I began my writing career with the first issue of The Princeton Street News when I was ten-years-old. Handwritten in pencil on lined paper, the newspaper told tales of what happened on and around the suburban Long Island street where I grew up. They included such sagas as “Mrs. Wolf Burns Thanksgiving Dinner,” “Mrs. O’Connell Attends Mass Daily in 1967,” and “Mr. Leary Falls Down in Long Island Railroad Bar Car.” The paper, no doubt, contained numerous libelous stories. Because the audience was limited to my family and a handful of friends, I was spared charges of defamation of character. But I surely had a keen interest in just about everything and a nose for news. I still do.
When I attended Marquette University in Milwaukee, Wisconsin, there was no question that my major would be Journalism. I wrote for the school paper, being assigned various beats, the least interesting of which was probably the cafeteria in McCormack Hall. Making stories about bi-weekly dinners of meatloaf, instant mashed potatoes and canned string beans interesting was truly a journalistic feat. Still, I never considered a career other than writing.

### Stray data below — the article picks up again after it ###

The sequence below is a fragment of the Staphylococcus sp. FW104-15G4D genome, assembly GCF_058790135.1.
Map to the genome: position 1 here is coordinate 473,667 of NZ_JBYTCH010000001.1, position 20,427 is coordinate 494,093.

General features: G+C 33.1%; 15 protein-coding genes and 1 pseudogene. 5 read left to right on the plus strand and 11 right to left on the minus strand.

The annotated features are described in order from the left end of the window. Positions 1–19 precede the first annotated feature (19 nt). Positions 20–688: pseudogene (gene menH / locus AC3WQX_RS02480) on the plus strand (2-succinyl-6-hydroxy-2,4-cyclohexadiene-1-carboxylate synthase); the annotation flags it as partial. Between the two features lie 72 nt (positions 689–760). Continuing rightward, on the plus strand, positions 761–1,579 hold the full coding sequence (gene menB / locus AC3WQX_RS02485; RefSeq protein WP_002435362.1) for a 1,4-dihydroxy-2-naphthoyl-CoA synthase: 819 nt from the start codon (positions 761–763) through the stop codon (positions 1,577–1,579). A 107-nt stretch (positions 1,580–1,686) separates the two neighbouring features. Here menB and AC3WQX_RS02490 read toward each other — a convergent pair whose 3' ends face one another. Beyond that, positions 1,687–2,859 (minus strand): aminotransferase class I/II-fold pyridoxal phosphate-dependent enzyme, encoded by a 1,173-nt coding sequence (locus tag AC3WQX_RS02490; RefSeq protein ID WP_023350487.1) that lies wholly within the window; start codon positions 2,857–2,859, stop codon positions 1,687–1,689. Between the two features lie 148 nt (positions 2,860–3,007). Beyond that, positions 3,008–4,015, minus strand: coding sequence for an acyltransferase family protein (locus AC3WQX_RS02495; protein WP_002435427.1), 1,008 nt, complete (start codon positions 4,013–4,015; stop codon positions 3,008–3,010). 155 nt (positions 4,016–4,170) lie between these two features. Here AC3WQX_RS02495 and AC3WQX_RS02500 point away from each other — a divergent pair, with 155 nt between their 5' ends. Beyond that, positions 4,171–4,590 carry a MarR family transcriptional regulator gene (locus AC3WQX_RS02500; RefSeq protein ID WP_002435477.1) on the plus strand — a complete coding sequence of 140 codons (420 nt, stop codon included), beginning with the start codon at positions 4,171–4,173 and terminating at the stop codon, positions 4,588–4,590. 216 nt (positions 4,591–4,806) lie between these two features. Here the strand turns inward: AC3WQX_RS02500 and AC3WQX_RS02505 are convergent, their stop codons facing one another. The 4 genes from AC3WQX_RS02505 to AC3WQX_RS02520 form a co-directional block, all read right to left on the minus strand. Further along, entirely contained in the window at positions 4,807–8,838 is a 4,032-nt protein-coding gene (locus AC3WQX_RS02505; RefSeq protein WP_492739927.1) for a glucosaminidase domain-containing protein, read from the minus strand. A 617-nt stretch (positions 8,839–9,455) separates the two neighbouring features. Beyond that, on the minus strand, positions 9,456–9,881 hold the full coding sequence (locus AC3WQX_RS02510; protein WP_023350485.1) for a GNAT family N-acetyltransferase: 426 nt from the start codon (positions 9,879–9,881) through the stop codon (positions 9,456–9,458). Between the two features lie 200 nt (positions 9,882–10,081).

My career took me to a side of writing in which I had taken—and disliked—only one course—public relations. I worked for technology companies in the metro New York area. Technology, I quickly learned, was another nemesis. Still, I did this for over twenty years, maintaining my sanity by working on the side as a freelance writer. As a freelancer, I could write about anything that interested me, and I have—from politics to bridal lingerie. Today, I have the luxury of focusing on topics that intrigue me—architecture, interior design, fascinating people, and both traditional and holistic medicine.
More recently, I have published two books in the genre of women’s fiction. One or more of my dogs is always at my side while I work in my home office, surrounded by the things I love. This writer greatly prefers today’s lifestyle to years of shuffling from Long Island to Manhattan on the Long Island Railroad and the subway to jobs I disdained.
Life is short. Do what you love. Love what you do.